The Agricultural Research Service of the U.S. Department of Agriculture has conducted a study showing that wastewater from large dairy farms is very high in estrogens which can persist for months, or even years. The levels found by the study are high enough to lower the sperm counts of fish living i ... More >>
Good morning! Are you enjoying a delicious donut with this blog post? Do you have full-fat milk in your coffee? Did you get your full intake of pizza-as-vegetable last night? Maybe so! According to two new research from the American Heart Association, Americans are getting fatter and sicker f ... More >>
According to science -- it's always according to science -- women are significantly less sexually attracted to "happy guys" than they are to men who swagger, brood, or are generally bad news. This is unfortunate, as happy guys seem way more fun to hang out with than swaggering broodsters with ... More >>
Everyone has them: the people in their lives they describe as "creative." Some people might describe themselves as "creative." Often, however, "creative" is kind euphemism for "batshit insane." And if they actually are creative? Well, according to science, "batshit crazy" is actually the case ... More >>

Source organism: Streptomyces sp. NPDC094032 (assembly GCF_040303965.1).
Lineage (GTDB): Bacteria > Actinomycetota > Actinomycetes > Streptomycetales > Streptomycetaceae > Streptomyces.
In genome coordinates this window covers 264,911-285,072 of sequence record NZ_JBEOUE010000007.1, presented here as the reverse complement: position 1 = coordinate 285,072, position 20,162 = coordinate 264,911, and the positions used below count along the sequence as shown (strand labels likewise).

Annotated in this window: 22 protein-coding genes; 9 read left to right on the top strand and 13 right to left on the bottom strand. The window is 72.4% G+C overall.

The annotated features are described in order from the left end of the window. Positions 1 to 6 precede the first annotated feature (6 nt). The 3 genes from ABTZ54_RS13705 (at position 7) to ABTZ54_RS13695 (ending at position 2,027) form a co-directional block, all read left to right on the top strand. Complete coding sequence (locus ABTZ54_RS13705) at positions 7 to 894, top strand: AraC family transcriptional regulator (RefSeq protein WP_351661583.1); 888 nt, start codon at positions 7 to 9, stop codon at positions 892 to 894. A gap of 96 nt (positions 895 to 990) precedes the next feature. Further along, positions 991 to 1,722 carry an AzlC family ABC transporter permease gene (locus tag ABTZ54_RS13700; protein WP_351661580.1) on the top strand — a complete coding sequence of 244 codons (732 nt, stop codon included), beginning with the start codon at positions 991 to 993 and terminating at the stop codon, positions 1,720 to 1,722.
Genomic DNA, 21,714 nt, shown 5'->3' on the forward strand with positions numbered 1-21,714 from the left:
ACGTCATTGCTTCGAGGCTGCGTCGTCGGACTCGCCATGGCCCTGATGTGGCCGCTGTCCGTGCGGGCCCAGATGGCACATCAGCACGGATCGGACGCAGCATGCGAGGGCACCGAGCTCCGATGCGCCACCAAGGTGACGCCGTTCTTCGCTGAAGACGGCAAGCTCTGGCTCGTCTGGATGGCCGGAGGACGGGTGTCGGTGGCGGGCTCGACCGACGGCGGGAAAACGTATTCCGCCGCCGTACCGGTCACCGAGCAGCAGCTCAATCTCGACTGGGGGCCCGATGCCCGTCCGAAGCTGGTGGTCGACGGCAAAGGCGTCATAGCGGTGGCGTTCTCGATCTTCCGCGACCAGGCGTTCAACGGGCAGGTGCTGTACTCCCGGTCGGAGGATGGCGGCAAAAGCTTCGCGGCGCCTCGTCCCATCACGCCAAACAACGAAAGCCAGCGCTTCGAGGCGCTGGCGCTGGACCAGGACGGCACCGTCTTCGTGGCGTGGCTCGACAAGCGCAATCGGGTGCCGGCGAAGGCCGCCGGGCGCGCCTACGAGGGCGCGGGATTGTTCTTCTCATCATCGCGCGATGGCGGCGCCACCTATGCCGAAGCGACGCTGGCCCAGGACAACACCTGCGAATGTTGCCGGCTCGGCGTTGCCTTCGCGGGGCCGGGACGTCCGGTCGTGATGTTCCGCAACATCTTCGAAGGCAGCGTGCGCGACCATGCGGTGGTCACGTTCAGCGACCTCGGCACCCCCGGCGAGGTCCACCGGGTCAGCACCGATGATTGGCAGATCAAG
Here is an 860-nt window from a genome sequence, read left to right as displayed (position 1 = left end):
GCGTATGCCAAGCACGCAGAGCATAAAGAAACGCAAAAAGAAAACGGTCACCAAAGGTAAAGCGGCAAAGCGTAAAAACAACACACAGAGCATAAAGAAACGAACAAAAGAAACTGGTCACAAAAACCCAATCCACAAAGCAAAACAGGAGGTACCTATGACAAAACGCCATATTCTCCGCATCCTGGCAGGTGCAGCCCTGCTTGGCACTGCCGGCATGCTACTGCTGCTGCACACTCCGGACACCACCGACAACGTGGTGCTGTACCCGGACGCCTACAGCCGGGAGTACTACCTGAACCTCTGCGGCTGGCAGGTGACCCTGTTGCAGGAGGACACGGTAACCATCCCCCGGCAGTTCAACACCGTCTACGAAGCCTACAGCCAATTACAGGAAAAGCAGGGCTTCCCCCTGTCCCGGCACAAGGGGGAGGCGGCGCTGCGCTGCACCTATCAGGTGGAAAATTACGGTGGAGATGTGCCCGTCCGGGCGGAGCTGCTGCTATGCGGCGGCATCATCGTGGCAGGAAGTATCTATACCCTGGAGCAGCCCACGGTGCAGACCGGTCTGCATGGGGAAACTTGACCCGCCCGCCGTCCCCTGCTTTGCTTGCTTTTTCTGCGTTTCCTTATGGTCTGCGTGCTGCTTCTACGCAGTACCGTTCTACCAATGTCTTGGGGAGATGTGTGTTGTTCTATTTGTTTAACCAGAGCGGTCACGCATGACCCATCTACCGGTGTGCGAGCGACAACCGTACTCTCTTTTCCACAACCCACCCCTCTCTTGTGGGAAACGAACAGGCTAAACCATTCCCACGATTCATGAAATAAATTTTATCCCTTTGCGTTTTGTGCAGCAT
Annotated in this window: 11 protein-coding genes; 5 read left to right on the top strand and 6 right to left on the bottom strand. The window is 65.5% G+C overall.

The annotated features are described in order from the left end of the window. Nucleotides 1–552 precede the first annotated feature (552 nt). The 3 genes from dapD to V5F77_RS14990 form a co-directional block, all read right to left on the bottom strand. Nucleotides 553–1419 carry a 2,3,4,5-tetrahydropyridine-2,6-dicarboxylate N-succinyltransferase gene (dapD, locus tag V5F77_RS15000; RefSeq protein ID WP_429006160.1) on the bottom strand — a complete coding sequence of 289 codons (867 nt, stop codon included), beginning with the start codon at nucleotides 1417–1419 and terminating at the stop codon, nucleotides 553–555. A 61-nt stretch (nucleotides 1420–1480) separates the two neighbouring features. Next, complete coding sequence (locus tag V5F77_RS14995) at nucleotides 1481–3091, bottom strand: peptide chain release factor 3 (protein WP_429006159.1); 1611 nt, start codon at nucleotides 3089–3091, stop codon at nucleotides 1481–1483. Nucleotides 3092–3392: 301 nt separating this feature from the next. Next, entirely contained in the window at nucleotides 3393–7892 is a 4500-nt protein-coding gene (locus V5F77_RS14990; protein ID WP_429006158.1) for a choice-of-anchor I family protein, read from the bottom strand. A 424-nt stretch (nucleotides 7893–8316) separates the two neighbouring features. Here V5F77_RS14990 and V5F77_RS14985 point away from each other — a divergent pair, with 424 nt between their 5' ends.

kevindooley/FlickrHere's another morsel to chew over on Earth Day: a study has crunched 17 years' worth of data and concluded that it's more energy-efficient to grow crops for food rather than fuel.
We like to pride ourselves on how progressive New York is, but a recent study shows that upscale restaurants prefer to hire white male wait staff. Applicants with similar resumes were sent out to apply for jobs over the course of a year; whites were twice as likely to get hired. [Reuters] Scientist ... More >>
Food safety advocacy groups are urging President Obama to appoint a senior food safety official within the FDA, and are pushing for a new agency devoted solely to food safety to eventually be created. [Reuters] A study conducted by Columbia and the University of California has shown that high schoo ... More >>
Taking the Sigh Out of Science News